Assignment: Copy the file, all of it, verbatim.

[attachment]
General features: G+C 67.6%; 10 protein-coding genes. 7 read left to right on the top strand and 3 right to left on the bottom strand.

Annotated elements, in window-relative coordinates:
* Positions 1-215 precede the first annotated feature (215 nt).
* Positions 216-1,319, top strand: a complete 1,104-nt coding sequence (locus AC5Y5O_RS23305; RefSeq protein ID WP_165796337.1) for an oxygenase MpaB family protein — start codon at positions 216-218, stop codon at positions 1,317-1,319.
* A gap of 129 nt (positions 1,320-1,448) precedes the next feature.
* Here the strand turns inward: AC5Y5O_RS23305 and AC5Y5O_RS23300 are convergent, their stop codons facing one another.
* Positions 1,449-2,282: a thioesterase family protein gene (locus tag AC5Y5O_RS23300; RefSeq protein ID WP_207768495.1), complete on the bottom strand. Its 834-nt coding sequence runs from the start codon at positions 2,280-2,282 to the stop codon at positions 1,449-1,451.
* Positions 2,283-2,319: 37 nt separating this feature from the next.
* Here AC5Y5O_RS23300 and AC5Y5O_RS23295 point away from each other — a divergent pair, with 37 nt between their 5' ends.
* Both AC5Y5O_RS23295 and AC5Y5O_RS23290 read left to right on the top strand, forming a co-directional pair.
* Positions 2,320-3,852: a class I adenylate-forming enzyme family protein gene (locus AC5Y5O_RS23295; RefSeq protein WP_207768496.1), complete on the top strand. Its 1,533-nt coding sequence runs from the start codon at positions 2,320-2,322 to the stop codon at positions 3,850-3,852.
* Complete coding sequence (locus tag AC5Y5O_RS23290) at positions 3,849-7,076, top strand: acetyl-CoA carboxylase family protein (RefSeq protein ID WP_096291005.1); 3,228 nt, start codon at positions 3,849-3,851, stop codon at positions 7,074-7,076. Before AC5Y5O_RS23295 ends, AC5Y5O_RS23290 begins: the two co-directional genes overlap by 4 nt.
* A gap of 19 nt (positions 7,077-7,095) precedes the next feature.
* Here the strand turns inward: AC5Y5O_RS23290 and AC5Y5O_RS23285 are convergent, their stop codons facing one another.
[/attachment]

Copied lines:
General features: G+C 67.6%; 10 protein-coding genes. 7 read left to right on the top strand and 3 right to left on the bottom strand.

Annotated elements, in window-relative coordinates:
* Positions 1-215 precede the first annotated feature (215 nt).
* Positions 216-1,319, top strand: a complete 1,104-nt coding sequence (locus AC5Y5O_RS23305; RefSeq protein ID WP_165796337.1) for an oxygenase MpaB family protein — start codon at positions 216-218, stop codon at positions 1,317-1,319.
* A gap of 129 nt (positions 1,320-1,448) precedes the next feature.
* Here the strand turns inward: AC5Y5O_RS23305 and AC5Y5O_RS23300 are convergent, their stop codons facing one another.
* Positions 1,449-2,282: a thioesterase family protein gene (locus tag AC5Y5O_RS23300; RefSeq protein ID WP_207768495.1), complete on the bottom strand. Its 834-nt coding sequence runs from the start codon at positions 2,280-2,282 to the stop codon at positions 1,449-1,451.
* Positions 2,283-2,319: 37 nt separating this feature from the next.
* Here AC5Y5O_RS23300 and AC5Y5O_RS23295 point away from each other — a divergent pair, with 37 nt between their 5' ends.
* Both AC5Y5O_RS23295 and AC5Y5O_RS23290 read left to right on the top strand, forming a co-directional pair.
* Positions 2,320-3,852: a class I adenylate-forming enzyme family protein gene (locus AC5Y5O_RS23295; RefSeq protein WP_207768496.1), complete on the top strand. Its 1,533-nt coding sequence runs from the start codon at positions 2,320-2,322 to the stop codon at positions 3,850-3,852.
* Complete coding sequence (locus tag AC5Y5O_RS23290) at positions 3,849-7,076, top strand: acetyl-CoA carboxylase family protein (RefSeq protein ID WP_096291005.1); 3,228 nt, start codon at positions 3,849-3,851, stop codon at positions 7,074-7,076. Before AC5Y5O_RS23295 ends, AC5Y5O_RS23290 begins: the two co-directional genes overlap by 4 nt.
* A gap of 19 nt (positions 7,077-7,095) precedes the next feature.
* Here the strand turns inward: AC5Y5O_RS23290 and AC5Y5O_RS23285 are convergent, their stop codons facing one another.